When Claudia Li was a little girl, she used to beg her grandmother to take her out for dim sum so she could have her favourite food. Growing up in Canada, Li would get startled looks from non-Chinese friends when she confessed to how much she enjoyed eating chicken feet.
'I asked my grandmother why do Chinese people eat chicken feet and she told me, 'Chinese people don't like to waste, so we eat every part of the animal's body,'' says Li, 24, who was born in Vancouver.
A few years ago, inspired by a documentary, Li decided something should be done about a less laudable Chinese culinary practice. She started Shark Truth, an organisation aimed at discouraging Chinese-Canadians from serving shark's fin soup at wedding banquets.
'I remember being told that this was a very expensive dish and that I was lucky to get it on this special occasion,' says Li, of the first time she tried the delicacy, at an upmarket Vancouver restaurant. 'It's only now I have learned the atrocious consequences of shark's fin soup.'
Shark Truth has been able to convince dozens of couples to leave the soup off their banquet menus.
Li's mother, an entrepreneur, and her father, a computer programmer, moved from Hong Kong to Vancouver in 1984 to seek better career opportunities. Li grew up in a traditional household with a tight-knit family that included her grandmother and aunt. While her parents worked long hours, Li's grandmother and aunt took care of the children. Daily trips to Chinatown, to buy fresh produce for family dinners, were a regular occurrence.
After finishing high school, Li studied at the Chinese University of Hong Kong before relocating to Glasgow, Scotland, to work as a business consultant. Having returned to Vancouver, she is now employed by another conservation group and dedicates her spare time to spreading the message about shark's fin soup.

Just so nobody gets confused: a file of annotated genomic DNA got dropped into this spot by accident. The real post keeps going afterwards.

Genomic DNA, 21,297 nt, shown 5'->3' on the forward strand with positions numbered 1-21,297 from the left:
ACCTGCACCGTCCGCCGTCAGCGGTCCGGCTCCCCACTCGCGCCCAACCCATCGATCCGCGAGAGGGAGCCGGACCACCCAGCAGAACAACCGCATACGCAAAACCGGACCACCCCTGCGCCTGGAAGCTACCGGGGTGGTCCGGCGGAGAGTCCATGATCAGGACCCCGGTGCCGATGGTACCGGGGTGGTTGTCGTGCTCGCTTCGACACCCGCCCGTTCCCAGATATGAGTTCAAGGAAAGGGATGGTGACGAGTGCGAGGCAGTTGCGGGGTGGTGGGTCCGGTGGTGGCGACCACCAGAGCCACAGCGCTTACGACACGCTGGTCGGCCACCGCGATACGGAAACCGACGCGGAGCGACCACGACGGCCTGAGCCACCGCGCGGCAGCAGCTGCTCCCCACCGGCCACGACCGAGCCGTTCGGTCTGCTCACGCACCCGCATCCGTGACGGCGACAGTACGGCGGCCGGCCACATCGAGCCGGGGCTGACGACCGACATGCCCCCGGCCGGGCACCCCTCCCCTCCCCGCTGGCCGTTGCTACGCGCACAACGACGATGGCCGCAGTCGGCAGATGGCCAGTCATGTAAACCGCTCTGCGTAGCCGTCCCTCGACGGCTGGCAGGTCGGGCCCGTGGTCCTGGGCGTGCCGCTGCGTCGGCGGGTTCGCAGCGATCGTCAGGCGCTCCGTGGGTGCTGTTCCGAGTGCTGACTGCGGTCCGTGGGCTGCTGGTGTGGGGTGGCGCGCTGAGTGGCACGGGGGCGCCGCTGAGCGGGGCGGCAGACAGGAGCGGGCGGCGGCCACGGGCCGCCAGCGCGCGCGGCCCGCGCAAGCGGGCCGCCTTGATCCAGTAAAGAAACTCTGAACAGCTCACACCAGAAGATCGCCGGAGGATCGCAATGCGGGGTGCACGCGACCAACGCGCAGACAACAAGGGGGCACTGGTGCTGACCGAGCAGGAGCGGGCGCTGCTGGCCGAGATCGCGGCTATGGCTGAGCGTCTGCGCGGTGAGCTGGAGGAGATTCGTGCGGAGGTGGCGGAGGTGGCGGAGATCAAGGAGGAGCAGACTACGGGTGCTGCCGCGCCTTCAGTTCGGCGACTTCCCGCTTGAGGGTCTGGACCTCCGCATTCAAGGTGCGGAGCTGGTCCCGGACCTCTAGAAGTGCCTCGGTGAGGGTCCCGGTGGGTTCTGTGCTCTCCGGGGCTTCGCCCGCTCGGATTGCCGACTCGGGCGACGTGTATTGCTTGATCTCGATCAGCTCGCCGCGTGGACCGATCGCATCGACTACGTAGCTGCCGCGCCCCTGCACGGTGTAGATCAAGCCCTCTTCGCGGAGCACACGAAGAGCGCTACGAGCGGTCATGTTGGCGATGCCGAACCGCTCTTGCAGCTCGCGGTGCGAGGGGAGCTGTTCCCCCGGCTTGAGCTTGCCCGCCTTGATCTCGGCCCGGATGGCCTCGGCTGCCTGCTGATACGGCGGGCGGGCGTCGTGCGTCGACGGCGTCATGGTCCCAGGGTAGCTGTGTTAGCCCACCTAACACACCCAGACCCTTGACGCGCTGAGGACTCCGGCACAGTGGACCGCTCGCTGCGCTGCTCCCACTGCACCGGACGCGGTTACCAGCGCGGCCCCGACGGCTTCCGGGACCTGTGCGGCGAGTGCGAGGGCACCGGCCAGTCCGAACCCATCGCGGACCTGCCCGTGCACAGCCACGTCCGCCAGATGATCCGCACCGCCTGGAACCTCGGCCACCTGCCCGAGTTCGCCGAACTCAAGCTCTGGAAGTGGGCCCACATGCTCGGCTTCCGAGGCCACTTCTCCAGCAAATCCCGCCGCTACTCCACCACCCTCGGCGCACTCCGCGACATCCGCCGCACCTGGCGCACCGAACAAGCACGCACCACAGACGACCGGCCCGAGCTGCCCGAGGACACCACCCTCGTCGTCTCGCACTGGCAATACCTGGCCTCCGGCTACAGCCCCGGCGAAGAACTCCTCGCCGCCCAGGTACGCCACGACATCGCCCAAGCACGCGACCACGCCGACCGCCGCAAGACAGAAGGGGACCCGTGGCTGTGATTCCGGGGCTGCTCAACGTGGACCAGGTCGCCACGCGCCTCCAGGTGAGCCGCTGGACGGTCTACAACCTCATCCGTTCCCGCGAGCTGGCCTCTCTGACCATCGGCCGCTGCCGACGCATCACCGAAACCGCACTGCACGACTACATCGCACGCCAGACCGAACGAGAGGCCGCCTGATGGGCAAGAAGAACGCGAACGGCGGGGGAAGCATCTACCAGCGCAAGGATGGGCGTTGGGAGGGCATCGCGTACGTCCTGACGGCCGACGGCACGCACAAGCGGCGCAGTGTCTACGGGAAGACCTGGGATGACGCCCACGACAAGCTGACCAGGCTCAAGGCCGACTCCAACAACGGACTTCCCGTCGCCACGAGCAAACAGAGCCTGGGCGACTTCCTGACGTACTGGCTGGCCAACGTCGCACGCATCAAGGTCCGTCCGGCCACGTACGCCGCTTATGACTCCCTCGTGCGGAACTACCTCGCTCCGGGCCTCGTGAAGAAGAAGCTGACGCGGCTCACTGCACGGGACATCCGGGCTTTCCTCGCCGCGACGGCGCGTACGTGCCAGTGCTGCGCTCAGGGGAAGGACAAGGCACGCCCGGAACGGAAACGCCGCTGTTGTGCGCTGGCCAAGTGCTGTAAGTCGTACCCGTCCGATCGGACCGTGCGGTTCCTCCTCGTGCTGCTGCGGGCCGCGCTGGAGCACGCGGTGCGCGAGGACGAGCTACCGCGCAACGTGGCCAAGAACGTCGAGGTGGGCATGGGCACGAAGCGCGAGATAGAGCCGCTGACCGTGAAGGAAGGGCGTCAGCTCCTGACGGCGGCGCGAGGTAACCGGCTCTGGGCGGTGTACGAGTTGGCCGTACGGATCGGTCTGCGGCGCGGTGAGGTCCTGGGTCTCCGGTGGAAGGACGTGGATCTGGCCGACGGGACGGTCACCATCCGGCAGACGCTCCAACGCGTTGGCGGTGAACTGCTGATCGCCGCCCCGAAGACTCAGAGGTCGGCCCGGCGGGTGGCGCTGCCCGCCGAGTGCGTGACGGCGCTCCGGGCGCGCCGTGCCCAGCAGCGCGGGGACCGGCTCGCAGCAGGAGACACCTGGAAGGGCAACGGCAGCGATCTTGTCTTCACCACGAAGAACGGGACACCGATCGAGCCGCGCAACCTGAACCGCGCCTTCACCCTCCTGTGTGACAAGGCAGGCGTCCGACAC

'Although my grandmother passed away, those lessons of conservation, learned from growing up in poverty, have stuck with me,' Li says. 'When I learned about how cruel, unsustainable and wasteful the shark-finning industry is, I immediately reacted because I know it doesn't fit with our true traditional Chinese values.'
She also wanted to address the misconception that sharks are dangerous (they kill fewer than four people a year on average) and highlight how close to extinction they are being pushed to satisfy the demand for fins.
Volunteers with the non-profit organisation host educational seminars for engaged couples and speak at wedding fairs about the environmental repercussions of serving shark's fin soup.
Li says it is difficult to convince older generations to forgo shark fin, because they fear 'losing face' over not providing the traditional dish at wedding banquets. She believes the key to reducing consumption is to prove to couples that more and more people are eschewing the delicacy because of the damage it causes.
After she learned about the lack of regulation covering shark finning, Li began to realise personal decisions and small behavioural changes were important in conservation issues.
Recently, the American state of Hawaii passed a bill banning the possession and sales of shark fin, the first law of its kind to target the demand side.
'With the right public awareness, community support and political willpower in place, change through legislation can be one strategy for permanent action,' says Li.